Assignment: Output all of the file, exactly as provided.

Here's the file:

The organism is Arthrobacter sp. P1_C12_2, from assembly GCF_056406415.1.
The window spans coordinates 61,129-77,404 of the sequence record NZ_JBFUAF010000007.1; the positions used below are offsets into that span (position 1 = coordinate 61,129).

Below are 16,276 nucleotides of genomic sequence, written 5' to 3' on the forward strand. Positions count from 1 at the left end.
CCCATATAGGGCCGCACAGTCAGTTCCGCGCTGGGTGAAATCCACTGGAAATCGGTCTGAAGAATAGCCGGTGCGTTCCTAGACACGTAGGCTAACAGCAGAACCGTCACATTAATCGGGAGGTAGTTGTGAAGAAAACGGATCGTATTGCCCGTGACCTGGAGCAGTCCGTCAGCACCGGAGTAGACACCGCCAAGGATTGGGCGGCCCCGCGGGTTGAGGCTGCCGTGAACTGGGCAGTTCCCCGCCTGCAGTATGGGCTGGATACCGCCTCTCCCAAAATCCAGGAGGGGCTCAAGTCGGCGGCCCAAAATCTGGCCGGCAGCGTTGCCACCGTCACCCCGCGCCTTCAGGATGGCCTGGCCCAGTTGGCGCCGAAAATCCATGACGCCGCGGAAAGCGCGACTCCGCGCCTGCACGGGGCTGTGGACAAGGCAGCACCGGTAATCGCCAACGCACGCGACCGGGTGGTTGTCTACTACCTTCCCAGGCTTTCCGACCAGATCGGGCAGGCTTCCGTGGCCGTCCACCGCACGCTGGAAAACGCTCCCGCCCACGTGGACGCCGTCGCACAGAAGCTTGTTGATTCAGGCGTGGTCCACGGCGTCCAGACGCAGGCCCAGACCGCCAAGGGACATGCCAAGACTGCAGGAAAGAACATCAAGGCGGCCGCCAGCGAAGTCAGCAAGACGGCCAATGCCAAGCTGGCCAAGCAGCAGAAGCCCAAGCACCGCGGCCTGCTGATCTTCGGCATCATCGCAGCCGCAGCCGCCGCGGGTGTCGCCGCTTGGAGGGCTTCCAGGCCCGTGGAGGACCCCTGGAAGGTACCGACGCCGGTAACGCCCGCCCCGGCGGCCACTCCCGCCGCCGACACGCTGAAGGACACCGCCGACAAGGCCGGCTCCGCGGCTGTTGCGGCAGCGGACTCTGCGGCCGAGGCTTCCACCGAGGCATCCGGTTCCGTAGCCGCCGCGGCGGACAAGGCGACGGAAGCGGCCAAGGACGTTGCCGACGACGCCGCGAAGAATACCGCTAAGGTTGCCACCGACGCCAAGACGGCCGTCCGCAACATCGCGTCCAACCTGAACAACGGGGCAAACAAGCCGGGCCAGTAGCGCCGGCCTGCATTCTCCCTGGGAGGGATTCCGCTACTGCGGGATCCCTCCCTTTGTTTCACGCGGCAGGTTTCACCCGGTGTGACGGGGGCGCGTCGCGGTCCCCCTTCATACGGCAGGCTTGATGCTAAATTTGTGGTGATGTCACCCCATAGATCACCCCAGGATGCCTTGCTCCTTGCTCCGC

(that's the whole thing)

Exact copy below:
The organism is Arthrobacter sp. P1_C12_2, from assembly GCF_056406415.1.
The window spans coordinates 61,129-77,404 of the sequence record NZ_JBFUAF010000007.1; the positions used below are offsets into that span (position 1 = coordinate 61,129).

Below are 16,276 nucleotides of genomic sequence, written 5' to 3' on the forward strand. Positions count from 1 at the left end.
CCCATATAGGGCCGCACAGTCAGTTCCGCGCTGGGTGAAATCCACTGGAAATCGGTCTGAAGAATAGCCGGTGCGTTCCTAGACACGTAGGCTAACAGCAGAACCGTCACATTAATCGGGAGGTAGTTGTGAAGAAAACGGATCGTATTGCCCGTGACCTGGAGCAGTCCGTCAGCACCGGAGTAGACACCGCCAAGGATTGGGCGGCCCCGCGGGTTGAGGCTGCCGTGAACTGGGCAGTTCCCCGCCTGCAGTATGGGCTGGATACCGCCTCTCCCAAAATCCAGGAGGGGCTCAAGTCGGCGGCCCAAAATCTGGCCGGCAGCGTTGCCACCGTCACCCCGCGCCTTCAGGATGGCCTGGCCCAGTTGGCGCCGAAAATCCATGACGCCGCGGAAAGCGCGACTCCGCGCCTGCACGGGGCTGTGGACAAGGCAGCACCGGTAATCGCCAACGCACGCGACCGGGTGGTTGTCTACTACCTTCCCAGGCTTTCCGACCAGATCGGGCAGGCTTCCGTGGCCGTCCACCGCACGCTGGAAAACGCTCCCGCCCACGTGGACGCCGTCGCACAGAAGCTTGTTGATTCAGGCGTGGTCCACGGCGTCCAGACGCAGGCCCAGACCGCCAAGGGACATGCCAAGACTGCAGGAAAGAACATCAAGGCGGCCGCCAGCGAAGTCAGCAAGACGGCCAATGCCAAGCTGGCCAAGCAGCAGAAGCCCAAGCACCGCGGCCTGCTGATCTTCGGCATCATCGCAGCCGCAGCCGCCGCGGGTGTCGCCGCTTGGAGGGCTTCCAGGCCCGTGGAGGACCCCTGGAAGGTACCGACGCCGGTAACGCCCGCCCCGGCGGCCACTCCCGCCGCCGACACGCTGAAGGACACCGCCGACAAGGCCGGCTCCGCGGCTGTTGCGGCAGCGGACTCTGCGGCCGAGGCTTCCACCGAGGCATCCGGTTCCGTAGCCGCCGCGGCGGACAAGGCGACGGAAGCGGCCAAGGACGTTGCCGACGACGCCGCGAAGAATACCGCTAAGGTTGCCACCGACGCCAAGACGGCCGTCCGCAACATCGCGTCCAACCTGAACAACGGGGCAAACAAGCCGGGCCAGTAGCGCCGGCCTGCATTCTCCCTGGGAGGGATTCCGCTACTGCGGGATCCCTCCCTTTGTTTCACGCGGCAGGTTTCACCCGGTGTGACGGGGGCGCGTCGCGGTCCCCCTTCATACGGCAGGCTTGATGCTAAATTTGTGGTGATGTCACCCCATAGATCACCCCAGGATGCCTTGCTCCTTGCTCCGC